Dendritic cell immunobiology in relation to liver transplant outcome

Front Biosci (Elite Ed). 2009 Jun 1;1:99-114.


The unique immunologic environment of the liver, together with its anatomic location downstream of the gut, influences the maturation and function of its interstitial dendritic cell (DC) populations. These well-equipped, antigen-presenting cells play critical roles in regulation of innate and adaptive immunity. New information is emerging about the molecular regulation of liver DC maturation and function, and their tolerogenic potential, while new insight is being gained regarding interactions between liver DC and other immune effector cell populations (NK, NKT cells) in addition to T cells. During transplantation, factors that affect liver DC biology include ischemia-reperfusion injury, liver regeneration, viral infection and the actions of anti-inflammatory and immunosuppressive drugs. Herein, we review the molecular and cell biology of hepatic DC populations in relation to the regulation of alloimmune responses and liver transplant outcome.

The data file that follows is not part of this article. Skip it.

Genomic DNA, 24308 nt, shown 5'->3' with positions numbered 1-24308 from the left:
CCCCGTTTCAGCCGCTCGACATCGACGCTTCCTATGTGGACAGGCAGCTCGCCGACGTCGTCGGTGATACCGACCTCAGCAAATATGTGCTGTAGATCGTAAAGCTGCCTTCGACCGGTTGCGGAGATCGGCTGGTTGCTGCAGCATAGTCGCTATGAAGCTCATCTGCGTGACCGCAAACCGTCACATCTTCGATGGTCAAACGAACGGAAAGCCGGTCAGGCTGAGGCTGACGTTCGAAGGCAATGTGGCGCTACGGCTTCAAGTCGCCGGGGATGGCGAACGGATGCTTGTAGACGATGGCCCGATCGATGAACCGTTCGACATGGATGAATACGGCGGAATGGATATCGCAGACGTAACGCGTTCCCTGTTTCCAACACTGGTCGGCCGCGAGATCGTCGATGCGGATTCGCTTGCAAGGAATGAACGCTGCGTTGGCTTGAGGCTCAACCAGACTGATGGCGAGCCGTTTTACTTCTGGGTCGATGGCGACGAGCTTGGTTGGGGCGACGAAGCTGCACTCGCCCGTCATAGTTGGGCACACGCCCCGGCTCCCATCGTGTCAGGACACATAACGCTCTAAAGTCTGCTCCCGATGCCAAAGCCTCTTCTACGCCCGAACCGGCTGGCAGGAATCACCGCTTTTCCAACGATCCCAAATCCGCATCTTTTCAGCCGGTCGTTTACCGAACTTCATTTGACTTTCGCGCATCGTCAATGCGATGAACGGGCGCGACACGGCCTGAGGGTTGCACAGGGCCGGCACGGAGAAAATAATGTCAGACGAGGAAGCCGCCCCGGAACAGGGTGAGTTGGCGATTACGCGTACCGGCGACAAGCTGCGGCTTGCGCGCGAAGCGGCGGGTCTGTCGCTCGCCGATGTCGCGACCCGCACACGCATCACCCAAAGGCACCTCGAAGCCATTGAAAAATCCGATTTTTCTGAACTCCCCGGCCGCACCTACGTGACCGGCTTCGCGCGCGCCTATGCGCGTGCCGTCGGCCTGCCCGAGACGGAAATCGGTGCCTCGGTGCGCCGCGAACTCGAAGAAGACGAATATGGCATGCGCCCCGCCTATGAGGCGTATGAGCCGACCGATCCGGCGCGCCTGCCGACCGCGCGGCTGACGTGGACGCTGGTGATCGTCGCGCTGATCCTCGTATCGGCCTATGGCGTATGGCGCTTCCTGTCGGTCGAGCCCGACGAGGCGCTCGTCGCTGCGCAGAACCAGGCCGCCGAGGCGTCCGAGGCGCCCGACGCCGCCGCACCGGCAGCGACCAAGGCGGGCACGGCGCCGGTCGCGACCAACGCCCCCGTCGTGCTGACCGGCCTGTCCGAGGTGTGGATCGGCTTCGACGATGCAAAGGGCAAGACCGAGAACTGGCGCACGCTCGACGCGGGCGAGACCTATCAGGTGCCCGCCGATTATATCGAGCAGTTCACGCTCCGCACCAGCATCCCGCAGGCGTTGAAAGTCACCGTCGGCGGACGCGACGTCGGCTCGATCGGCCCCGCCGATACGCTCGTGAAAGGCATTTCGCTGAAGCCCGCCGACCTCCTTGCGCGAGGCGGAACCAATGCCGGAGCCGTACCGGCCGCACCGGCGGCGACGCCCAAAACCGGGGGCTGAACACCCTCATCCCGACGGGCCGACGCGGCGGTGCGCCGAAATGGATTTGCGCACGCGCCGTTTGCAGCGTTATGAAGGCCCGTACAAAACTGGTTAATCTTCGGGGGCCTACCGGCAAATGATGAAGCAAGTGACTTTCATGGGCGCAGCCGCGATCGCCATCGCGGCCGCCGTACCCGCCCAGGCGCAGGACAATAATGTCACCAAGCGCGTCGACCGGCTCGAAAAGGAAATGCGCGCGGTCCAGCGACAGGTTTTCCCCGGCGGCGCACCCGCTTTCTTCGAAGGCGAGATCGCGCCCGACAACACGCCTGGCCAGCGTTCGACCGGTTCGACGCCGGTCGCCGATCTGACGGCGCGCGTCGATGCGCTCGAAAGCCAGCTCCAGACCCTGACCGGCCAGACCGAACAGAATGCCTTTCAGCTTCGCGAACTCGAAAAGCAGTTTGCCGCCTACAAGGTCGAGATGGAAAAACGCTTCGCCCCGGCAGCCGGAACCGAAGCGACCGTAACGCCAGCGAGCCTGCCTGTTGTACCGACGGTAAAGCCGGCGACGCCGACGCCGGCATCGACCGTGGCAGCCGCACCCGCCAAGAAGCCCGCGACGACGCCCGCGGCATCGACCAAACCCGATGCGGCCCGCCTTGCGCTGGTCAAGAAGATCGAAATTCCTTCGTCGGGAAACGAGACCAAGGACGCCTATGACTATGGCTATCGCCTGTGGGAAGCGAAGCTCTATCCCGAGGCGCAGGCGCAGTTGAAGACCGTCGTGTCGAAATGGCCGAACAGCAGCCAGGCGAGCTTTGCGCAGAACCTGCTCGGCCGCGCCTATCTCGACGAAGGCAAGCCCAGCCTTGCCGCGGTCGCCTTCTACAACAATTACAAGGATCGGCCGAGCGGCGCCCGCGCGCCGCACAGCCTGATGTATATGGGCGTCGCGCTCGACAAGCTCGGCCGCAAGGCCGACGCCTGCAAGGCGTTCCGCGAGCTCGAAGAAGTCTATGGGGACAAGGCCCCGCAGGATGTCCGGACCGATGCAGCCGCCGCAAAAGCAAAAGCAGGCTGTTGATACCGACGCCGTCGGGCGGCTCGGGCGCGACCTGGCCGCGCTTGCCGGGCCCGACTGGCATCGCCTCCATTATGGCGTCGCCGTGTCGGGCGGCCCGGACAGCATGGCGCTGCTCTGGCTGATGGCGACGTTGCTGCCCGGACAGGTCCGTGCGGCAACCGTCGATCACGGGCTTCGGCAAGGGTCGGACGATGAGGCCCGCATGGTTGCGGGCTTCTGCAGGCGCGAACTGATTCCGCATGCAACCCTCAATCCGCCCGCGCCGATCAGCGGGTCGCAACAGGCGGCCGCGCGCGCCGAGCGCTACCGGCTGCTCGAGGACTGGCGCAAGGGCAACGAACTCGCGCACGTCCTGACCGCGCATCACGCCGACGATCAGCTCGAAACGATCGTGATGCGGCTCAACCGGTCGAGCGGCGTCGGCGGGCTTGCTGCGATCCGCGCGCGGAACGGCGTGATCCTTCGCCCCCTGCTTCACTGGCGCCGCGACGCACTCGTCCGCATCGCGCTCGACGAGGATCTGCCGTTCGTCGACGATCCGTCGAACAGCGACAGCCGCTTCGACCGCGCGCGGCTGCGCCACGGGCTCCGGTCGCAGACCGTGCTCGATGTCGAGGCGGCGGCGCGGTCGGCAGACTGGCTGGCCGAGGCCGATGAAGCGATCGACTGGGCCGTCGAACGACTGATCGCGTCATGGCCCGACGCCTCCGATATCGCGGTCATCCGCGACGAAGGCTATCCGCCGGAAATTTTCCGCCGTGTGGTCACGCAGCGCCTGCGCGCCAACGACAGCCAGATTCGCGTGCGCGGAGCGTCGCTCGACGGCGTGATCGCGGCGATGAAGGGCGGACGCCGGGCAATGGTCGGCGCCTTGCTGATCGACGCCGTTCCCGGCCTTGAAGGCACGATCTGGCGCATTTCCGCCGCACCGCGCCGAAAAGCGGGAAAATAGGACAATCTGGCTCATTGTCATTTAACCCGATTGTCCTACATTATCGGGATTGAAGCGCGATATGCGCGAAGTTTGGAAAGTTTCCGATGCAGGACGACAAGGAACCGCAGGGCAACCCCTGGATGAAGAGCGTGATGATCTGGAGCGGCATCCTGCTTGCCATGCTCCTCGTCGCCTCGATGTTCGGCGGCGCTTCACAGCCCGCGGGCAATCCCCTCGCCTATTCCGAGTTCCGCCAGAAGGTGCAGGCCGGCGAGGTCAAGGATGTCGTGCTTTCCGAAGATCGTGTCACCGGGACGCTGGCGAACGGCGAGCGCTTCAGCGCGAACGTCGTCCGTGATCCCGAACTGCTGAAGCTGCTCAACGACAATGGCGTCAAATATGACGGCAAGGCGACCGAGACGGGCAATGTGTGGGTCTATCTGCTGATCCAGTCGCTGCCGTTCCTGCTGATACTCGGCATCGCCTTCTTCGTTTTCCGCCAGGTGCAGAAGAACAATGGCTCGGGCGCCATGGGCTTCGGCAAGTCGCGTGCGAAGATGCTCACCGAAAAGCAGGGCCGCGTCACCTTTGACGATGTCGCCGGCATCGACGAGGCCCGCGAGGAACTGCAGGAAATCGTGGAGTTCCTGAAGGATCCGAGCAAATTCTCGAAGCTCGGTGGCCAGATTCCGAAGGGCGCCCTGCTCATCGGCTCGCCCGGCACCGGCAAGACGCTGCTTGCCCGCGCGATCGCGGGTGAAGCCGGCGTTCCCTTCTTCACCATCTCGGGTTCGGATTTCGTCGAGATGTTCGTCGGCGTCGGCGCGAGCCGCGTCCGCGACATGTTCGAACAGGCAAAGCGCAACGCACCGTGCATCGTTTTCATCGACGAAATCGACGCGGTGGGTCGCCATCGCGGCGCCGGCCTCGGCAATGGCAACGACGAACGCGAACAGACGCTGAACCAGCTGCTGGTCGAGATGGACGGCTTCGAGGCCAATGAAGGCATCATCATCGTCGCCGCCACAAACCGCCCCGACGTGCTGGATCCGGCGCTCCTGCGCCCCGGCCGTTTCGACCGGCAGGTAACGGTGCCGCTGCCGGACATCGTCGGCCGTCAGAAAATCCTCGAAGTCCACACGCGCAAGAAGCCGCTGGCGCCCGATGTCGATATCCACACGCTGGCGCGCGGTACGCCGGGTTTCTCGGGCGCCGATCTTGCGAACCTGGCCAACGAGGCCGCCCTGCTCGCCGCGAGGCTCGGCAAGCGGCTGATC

Publication types

  • Research Support, N.I.H., Extramural
  • Research Support, Non-U.S. Gov't
  • Review

MeSH terms

  • Animals
  • Anti-Inflammatory Agents / pharmacology
  • Dendritic Cells / drug effects
  • Dendritic Cells / immunology*
  • Gene Expression Regulation / immunology*
  • Hepatitis, Viral, Human / immunology*
  • Humans
  • Immunophenotyping / methods*
  • Immunosuppressive Agents / pharmacology
  • Liver Neoplasms / immunology*
  • Liver Regeneration / immunology*
  • Liver Transplantation / immunology*
  • Mice
  • T-Lymphocytes / immunology*
  • Toll-Like Receptors / immunology
  • Toll-Like Receptors / metabolism
  • Treatment Outcome


  • Anti-Inflammatory Agents
  • Immunosuppressive Agents
  • Toll-Like Receptors